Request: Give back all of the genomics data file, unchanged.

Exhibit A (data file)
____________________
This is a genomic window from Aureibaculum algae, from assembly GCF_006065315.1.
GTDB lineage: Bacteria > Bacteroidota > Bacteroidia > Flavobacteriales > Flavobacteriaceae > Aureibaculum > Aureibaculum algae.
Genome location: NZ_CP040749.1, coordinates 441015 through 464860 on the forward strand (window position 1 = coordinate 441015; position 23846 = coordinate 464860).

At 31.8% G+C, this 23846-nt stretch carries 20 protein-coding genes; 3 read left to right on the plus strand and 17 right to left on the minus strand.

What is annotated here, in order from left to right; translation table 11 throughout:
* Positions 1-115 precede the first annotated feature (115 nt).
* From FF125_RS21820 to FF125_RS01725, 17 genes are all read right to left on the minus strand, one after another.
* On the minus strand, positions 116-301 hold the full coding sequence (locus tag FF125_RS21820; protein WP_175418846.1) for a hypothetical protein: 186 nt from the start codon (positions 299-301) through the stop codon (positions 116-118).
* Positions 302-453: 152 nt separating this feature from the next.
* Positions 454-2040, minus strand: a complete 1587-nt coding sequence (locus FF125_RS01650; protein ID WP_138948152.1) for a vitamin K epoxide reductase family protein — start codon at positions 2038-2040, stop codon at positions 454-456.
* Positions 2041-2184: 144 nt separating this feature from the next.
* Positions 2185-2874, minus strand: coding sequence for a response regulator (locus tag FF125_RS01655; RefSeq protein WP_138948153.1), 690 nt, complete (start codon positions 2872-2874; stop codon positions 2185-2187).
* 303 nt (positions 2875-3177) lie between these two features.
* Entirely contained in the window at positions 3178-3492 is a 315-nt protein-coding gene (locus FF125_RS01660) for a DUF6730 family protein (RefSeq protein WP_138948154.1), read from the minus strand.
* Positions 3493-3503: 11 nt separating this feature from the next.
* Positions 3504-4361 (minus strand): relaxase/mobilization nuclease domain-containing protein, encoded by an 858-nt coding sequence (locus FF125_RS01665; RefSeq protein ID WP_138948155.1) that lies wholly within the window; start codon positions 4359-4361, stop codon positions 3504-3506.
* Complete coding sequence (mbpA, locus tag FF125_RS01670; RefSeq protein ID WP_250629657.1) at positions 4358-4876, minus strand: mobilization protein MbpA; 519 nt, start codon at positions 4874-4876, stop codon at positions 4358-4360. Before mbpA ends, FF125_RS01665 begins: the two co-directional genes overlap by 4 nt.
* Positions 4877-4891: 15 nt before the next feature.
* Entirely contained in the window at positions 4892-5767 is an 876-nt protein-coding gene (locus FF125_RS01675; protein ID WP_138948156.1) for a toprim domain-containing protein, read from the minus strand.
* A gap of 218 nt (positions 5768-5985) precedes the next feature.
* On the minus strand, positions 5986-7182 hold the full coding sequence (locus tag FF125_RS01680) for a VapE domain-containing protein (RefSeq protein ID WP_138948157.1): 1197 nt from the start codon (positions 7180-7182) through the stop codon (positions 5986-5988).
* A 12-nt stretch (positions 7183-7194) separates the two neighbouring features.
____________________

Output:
This is a genomic window from Aureibaculum algae, from assembly GCF_006065315.1.
GTDB lineage: Bacteria > Bacteroidota > Bacteroidia > Flavobacteriales > Flavobacteriaceae > Aureibaculum > Aureibaculum algae.
Genome location: NZ_CP040749.1, coordinates 441015 through 464860 on the forward strand (window position 1 = coordinate 441015; position 23846 = coordinate 464860).

At 31.8% G+C, this 23846-nt stretch carries 20 protein-coding genes; 3 read left to right on the plus strand and 17 right to left on the minus strand.

What is annotated here, in order from left to right; translation table 11 throughout:
* Positions 1-115 precede the first annotated feature (115 nt).
* From FF125_RS21820 to FF125_RS01725, 17 genes are all read right to left on the minus strand, one after another.
* On the minus strand, positions 116-301 hold the full coding sequence (locus tag FF125_RS21820; protein WP_175418846.1) for a hypothetical protein: 186 nt from the start codon (positions 299-301) through the stop codon (positions 116-118).
* Positions 302-453: 152 nt separating this feature from the next.
* Positions 454-2040, minus strand: a complete 1587-nt coding sequence (locus FF125_RS01650; protein ID WP_138948152.1) for a vitamin K epoxide reductase family protein — start codon at positions 2038-2040, stop codon at positions 454-456.
* Positions 2041-2184: 144 nt separating this feature from the next.
* Positions 2185-2874, minus strand: coding sequence for a response regulator (locus tag FF125_RS01655; RefSeq protein WP_138948153.1), 690 nt, complete (start codon positions 2872-2874; stop codon positions 2185-2187).
* 303 nt (positions 2875-3177) lie between these two features.
* Entirely contained in the window at positions 3178-3492 is a 315-nt protein-coding gene (locus FF125_RS01660) for a DUF6730 family protein (RefSeq protein WP_138948154.1), read from the minus strand.
* Positions 3493-3503: 11 nt separating this feature from the next.
* Positions 3504-4361 (minus strand): relaxase/mobilization nuclease domain-containing protein, encoded by an 858-nt coding sequence (locus FF125_RS01665; RefSeq protein ID WP_138948155.1) that lies wholly within the window; start codon positions 4359-4361, stop codon positions 3504-3506.
* Complete coding sequence (mbpA, locus tag FF125_RS01670; RefSeq protein ID WP_250629657.1) at positions 4358-4876, minus strand: mobilization protein MbpA; 519 nt, start codon at positions 4874-4876, stop codon at positions 4358-4360. Before mbpA ends, FF125_RS01665 begins: the two co-directional genes overlap by 4 nt.
* Positions 4877-4891: 15 nt before the next feature.
* Entirely contained in the window at positions 4892-5767 is an 876-nt protein-coding gene (locus FF125_RS01675; protein ID WP_138948156.1) for a toprim domain-containing protein, read from the minus strand.
* A gap of 218 nt (positions 5768-5985) precedes the next feature.
* On the minus strand, positions 5986-7182 hold the full coding sequence (locus tag FF125_RS01680) for a VapE domain-containing protein (RefSeq protein ID WP_138948157.1): 1197 nt from the start codon (positions 7180-7182) through the stop codon (positions 5986-5988).
* A 12-nt stretch (positions 7183-7194) separates the two neighbouring features.